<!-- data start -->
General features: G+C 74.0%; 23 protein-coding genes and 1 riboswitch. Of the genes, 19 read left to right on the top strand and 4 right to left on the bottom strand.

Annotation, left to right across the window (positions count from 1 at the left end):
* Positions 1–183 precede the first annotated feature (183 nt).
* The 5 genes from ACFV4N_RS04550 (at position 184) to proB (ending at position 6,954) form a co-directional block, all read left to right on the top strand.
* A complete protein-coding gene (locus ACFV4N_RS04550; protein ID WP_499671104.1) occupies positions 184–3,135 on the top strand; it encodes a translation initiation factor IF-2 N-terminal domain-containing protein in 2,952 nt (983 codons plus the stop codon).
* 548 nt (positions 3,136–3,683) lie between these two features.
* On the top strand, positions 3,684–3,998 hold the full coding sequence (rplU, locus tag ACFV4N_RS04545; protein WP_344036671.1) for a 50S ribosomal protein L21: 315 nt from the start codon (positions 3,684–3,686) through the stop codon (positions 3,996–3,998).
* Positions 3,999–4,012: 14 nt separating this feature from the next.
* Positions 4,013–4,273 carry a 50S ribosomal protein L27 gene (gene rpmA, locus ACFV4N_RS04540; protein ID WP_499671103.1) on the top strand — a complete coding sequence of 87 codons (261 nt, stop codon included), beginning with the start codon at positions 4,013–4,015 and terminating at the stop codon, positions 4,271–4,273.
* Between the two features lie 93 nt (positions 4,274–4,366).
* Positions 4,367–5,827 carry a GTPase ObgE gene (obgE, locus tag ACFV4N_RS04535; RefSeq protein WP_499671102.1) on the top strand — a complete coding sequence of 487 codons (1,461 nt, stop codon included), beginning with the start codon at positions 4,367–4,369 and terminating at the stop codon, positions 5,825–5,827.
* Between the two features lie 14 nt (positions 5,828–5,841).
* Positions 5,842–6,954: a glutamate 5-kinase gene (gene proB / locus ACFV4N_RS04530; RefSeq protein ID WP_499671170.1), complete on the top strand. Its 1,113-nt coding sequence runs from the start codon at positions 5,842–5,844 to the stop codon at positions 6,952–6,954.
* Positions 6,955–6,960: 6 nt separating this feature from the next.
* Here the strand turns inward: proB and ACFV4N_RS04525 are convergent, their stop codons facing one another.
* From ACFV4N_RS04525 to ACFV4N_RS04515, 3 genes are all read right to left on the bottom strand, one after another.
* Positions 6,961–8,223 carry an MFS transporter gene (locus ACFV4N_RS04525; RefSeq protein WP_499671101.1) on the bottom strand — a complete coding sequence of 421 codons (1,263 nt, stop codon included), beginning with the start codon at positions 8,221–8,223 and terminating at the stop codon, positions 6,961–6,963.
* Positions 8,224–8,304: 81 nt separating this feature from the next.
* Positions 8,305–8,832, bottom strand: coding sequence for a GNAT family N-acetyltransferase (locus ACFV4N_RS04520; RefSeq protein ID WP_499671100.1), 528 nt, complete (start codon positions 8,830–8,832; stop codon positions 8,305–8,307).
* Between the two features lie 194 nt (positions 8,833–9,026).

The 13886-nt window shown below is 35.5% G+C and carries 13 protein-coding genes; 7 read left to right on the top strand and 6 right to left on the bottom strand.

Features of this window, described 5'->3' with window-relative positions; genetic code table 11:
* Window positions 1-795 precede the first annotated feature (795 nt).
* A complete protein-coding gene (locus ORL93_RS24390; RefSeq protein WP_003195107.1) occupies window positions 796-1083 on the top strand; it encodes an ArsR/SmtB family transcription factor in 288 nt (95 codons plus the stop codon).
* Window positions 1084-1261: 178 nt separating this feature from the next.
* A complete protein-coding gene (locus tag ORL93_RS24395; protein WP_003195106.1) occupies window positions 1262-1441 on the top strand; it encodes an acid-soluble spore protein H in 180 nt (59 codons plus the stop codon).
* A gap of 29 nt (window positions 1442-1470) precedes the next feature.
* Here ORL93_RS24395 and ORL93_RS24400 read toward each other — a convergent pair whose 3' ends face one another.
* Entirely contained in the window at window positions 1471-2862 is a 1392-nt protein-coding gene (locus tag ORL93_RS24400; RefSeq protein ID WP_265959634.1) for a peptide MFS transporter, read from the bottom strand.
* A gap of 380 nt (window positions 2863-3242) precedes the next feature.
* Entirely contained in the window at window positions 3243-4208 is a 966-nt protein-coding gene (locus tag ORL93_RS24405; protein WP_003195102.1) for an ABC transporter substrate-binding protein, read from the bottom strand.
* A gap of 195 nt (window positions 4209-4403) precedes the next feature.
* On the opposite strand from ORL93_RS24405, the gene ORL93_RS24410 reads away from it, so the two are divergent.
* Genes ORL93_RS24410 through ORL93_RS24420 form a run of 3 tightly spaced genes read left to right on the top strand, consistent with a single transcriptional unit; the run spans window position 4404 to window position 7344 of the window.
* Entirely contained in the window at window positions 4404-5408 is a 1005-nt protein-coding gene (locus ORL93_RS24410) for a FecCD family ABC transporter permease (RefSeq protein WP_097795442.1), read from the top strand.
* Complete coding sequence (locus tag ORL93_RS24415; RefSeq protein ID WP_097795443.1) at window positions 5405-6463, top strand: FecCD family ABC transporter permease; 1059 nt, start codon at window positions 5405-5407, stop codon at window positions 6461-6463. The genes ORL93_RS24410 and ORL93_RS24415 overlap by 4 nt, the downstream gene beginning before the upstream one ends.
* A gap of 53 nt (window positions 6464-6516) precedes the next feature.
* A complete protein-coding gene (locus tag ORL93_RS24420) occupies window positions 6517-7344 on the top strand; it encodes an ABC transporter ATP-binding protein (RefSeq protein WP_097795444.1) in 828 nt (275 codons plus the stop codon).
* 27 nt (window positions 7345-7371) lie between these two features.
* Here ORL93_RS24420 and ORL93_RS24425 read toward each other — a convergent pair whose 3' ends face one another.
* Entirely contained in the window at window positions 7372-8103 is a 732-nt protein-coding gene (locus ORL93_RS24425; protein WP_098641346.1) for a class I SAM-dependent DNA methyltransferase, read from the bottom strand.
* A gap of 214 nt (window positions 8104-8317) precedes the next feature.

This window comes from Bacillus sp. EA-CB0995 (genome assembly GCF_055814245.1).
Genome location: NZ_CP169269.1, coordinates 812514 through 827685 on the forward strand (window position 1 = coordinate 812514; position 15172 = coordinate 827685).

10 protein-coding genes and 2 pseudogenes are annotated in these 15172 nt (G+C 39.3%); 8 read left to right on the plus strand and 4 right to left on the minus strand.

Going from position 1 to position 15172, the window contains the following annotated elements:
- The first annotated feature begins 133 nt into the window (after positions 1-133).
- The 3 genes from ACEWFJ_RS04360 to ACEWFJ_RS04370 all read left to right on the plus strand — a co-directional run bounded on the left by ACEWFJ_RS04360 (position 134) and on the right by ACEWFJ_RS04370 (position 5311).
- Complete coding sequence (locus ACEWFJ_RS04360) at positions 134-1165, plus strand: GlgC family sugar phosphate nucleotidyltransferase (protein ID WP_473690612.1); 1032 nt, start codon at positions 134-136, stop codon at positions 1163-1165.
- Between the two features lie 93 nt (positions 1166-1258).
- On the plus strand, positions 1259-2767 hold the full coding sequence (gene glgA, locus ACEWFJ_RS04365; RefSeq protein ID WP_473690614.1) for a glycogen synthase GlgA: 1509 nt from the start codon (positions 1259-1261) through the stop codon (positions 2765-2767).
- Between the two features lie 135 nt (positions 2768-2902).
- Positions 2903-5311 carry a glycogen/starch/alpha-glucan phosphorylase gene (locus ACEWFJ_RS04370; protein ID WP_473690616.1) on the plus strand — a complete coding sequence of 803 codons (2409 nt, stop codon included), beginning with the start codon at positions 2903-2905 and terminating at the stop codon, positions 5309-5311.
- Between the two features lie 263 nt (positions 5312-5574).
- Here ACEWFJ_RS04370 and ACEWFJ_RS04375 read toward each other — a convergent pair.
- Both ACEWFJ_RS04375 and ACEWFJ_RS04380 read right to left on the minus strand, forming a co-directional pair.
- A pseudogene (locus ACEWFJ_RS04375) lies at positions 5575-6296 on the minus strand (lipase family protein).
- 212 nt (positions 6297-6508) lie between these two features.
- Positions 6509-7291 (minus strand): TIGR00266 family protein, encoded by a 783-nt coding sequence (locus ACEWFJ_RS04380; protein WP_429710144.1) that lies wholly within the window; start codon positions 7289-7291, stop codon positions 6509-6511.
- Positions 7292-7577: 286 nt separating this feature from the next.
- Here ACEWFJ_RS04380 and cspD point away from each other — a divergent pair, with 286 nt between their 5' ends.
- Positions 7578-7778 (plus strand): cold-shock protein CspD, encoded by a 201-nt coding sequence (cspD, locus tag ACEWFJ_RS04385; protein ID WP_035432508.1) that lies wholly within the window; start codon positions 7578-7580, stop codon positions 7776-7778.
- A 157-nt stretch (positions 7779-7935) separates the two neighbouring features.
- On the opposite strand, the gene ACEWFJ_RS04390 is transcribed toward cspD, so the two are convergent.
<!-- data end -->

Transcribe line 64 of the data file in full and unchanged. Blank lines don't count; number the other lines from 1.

- On the opposite strand, the gene ACEWFJ_RS04390 is transcribed toward cspD, so the two are convergent.